India’s strategic environment has fundamentally changed since it fought its last war in 1999. The extraordinary modernization of China’s military threatens India not only on their land border, but also in new locales like the Indian Ocean and new domains like space and cyberspace. Advanced military technologies are changing the character of contemporary conflict.
The army can make sizable and qualitatively different contributions to joint combat by developing more robust intelligence, surveillance, and reconnaissance capabilities and by increasing its capacity for long-range precision strike.
India actually is not the only nation to tie foreign policy with defence imports. Even advanced countries like USA uses the FREMM Franco-Italian class of frigates to fulfill their frigate requirement. Another example is that of Russia which had purchased the French Mistral class amphibious ships. China buys billions of dollars of arms from Russia despite being a major defence manufacturer. On the similar lines, Indian imports too helps in our international relations.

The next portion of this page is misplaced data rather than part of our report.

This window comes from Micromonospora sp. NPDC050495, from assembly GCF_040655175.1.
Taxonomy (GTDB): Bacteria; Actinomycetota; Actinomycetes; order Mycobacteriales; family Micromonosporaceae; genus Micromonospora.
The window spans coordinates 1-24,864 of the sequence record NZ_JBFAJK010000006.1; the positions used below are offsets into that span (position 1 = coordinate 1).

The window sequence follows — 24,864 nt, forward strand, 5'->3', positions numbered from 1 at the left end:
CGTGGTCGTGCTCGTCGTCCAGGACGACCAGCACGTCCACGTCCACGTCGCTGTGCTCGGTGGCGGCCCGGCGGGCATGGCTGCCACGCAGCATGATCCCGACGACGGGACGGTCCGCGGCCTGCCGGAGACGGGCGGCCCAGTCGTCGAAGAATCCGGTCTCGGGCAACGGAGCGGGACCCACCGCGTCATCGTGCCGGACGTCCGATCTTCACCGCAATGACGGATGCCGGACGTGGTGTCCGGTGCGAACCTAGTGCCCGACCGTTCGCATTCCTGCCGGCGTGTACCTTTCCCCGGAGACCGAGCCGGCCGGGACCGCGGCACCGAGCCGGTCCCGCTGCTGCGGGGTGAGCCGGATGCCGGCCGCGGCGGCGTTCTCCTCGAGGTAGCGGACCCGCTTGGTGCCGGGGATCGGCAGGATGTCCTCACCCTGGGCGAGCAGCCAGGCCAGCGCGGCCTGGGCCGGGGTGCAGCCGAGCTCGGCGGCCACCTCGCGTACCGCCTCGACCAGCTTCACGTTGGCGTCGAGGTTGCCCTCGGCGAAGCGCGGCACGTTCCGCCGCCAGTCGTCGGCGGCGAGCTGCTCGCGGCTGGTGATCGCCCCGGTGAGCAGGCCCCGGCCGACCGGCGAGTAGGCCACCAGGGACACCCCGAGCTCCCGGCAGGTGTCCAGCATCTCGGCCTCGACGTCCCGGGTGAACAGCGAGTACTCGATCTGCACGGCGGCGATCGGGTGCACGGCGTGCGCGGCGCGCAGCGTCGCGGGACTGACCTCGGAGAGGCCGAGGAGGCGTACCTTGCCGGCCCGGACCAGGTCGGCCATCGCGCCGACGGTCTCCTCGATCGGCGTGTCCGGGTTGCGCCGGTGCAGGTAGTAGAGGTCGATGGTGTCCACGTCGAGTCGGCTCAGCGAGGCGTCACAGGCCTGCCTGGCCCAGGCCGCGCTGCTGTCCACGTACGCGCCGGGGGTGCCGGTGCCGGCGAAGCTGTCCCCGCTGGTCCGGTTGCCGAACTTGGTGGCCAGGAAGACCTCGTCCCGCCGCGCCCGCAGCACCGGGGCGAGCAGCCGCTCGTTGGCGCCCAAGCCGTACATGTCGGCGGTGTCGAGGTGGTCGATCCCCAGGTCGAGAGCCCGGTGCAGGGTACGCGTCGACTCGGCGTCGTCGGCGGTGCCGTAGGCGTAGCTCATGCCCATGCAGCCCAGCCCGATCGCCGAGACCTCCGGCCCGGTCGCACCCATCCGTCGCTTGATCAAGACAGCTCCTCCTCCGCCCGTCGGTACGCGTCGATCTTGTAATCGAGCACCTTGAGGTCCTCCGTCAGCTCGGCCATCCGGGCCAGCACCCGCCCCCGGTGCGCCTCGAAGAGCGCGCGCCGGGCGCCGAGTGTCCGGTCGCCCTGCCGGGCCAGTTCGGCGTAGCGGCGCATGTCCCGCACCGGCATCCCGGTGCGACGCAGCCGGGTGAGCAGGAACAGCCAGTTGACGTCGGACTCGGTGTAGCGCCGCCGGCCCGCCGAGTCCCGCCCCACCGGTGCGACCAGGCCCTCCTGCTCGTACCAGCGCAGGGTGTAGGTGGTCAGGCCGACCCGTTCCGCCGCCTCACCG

Business intrests of other countries also force us to imports weapon systems from abroad. As a country we have enough money, eagerness and we are ready to pay any sum of money to buy out the required technology. But nobody wants to sell them to us, or give us those technologies. Due to their business intrests, they expect us to buy their finished goods like weapon systems.